My work uses 3D Geovisualization methods to communicate the effects of shadows in possible redevelopment scenarios. I have done this by re-modelling the civic plaza in three dimensions, recreating a realistic sun using Hosek et. al.’s (2012) analytic sky model, then portraying the perceived experience of a civilian standing in the plaza itself. Through a series of comparative videos, my results are purely interpretive. My initial desire was to quantify shadows to compare building heights, however, this nullifies any reason to use 3D geovisualizations. A means of experiencing the dullness of shade, then, is the strength and result of this study.
The Surrey Civic Plaza during Diwali in a 20 storey Situation
The Surrey Civic Plaza in June in a 20 storey Situation
The Surrey Civic Plaza in June in a 27 Meter Situation
Sample of writing:
The Town Square
Ah. The square. There is no place better for one to simply be a citizen. Town squares have been historically entwined with the axioms of liberty and equality. Moreover, town squares have and are, havens for democracy. They are labyrinths of public life and halls of odd, yet accepted behaviour. Great moments of social change are often linked to the town square: The 15-M movement, also known as “Take the Square” in Spain, was born in and had set up longterm encampments in town squares. Said movement went on to inspire ideas in Occupy Wall Street and the Hong Kong Umbrella movements for equality. Democracy needs the town square, as seen during these movements. It can be argued that society owes many of our rights and liberties to the domain of open public space in the cores of cities and towns. Open public spaces are the hallmark of democratized city life, yet in North America and especially newer cities herein, their importance sees not light. This may be due to their lack of heritage when compared to those of European cities, where town squares have intrinsic artifactual-historic value. Nevertheless, they do exist in North American cities (albeit scarcely), including the city of Surrey, Canada where a “civic plaza” completed construction in 2016-17 (see figure 2). This plaza has since hosted many cultural events and even protests led by environmentalist David Suzuki. The plaza was planned and constructed between three landmark sites of Surrey. On the West side is the Surrey Centre Library, to the North is Surrey’s City Hall, to the East is the tallest building in Surrey, the Civic Hotel, and on the South side lies the recently discontinued North Surrey Recreation Centre (NSRC). The City Hall, Library, Civic Hotel and the former site of the NSRC, draw importance here: The Civic Plaza epicentres four of the most notable landmarks of Surrey. With this understood, one can assume the sheer popularity of the plaza. It is used well, and from a planning perspective, has exciting potential as the “town square” of Surrey. Preserving the popularity of this plaza is fundamental in establishing a strong public square. There are concerns, however, around the NSRC’s existing plot, which is being auctioned for redevelopment. Whoever wins this bid will work with the city to determine the constitution of the entire civic plaza South side. They have called this site the “Centre Block” (Hereafter referred to as Site-CB).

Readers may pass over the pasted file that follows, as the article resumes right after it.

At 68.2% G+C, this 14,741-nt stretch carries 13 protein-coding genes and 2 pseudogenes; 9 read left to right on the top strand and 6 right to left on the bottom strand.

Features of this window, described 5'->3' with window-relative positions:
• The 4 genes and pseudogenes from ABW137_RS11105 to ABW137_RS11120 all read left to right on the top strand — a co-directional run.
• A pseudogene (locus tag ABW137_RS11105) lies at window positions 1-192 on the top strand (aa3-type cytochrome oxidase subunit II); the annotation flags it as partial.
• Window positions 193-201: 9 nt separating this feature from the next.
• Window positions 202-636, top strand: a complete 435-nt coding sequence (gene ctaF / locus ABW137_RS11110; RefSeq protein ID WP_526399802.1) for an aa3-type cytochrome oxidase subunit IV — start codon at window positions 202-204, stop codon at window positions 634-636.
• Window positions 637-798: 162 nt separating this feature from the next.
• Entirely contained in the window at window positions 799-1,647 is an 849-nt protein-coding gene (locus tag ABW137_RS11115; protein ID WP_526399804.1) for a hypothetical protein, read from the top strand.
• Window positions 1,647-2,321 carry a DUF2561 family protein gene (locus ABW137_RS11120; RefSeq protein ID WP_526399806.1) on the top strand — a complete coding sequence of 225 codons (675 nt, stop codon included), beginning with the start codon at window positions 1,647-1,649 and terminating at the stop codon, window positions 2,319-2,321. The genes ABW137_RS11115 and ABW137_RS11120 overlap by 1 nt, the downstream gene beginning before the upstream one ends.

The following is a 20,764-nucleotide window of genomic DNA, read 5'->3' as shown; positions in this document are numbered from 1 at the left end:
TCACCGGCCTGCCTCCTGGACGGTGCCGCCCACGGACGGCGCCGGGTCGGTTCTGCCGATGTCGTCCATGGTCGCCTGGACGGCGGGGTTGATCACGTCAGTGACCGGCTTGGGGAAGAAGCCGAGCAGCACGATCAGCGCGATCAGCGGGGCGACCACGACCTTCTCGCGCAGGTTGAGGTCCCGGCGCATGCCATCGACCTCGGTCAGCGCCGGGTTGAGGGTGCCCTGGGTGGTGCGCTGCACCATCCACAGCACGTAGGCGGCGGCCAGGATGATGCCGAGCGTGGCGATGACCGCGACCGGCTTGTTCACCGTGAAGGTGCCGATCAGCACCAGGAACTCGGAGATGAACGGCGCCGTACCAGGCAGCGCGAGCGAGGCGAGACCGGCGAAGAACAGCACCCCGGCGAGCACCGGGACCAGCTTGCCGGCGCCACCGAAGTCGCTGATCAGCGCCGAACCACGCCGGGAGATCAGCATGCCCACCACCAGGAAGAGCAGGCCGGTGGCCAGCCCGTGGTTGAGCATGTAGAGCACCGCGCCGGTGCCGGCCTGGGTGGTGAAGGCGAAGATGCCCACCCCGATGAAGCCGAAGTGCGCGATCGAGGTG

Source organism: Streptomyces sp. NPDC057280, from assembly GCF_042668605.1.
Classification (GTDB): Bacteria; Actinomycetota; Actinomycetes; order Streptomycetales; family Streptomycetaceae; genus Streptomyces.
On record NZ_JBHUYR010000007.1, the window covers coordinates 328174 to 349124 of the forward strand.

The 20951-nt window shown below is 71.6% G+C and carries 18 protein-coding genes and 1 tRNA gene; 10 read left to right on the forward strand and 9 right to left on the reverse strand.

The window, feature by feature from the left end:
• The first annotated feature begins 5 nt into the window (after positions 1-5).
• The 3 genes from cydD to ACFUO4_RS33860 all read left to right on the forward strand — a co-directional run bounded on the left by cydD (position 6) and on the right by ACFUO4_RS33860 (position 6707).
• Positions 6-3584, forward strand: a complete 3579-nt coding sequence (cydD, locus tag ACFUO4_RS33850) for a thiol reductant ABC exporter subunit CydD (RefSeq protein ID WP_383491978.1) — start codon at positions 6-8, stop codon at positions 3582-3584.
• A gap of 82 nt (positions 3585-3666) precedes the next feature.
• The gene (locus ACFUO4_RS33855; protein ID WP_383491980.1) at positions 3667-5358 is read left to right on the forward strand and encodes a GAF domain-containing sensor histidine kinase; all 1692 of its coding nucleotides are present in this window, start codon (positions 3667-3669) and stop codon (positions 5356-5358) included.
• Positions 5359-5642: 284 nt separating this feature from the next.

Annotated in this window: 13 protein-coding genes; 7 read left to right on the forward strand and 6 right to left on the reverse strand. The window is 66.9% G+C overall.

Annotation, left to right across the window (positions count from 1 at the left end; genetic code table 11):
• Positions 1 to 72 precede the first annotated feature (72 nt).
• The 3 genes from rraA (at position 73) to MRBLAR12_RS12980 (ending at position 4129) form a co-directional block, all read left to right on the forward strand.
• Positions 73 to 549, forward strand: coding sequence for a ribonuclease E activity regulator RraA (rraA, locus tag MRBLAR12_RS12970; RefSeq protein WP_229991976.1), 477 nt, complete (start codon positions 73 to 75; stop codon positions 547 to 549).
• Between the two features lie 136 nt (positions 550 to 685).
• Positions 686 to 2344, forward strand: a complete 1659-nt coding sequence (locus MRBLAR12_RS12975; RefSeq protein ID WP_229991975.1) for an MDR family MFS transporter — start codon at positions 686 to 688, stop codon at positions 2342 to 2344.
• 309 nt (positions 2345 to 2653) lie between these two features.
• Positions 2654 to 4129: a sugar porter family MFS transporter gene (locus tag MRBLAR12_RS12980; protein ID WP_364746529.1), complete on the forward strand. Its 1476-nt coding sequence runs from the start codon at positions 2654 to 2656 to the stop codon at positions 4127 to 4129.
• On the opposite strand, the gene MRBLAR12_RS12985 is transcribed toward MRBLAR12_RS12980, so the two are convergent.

Link to Full Report: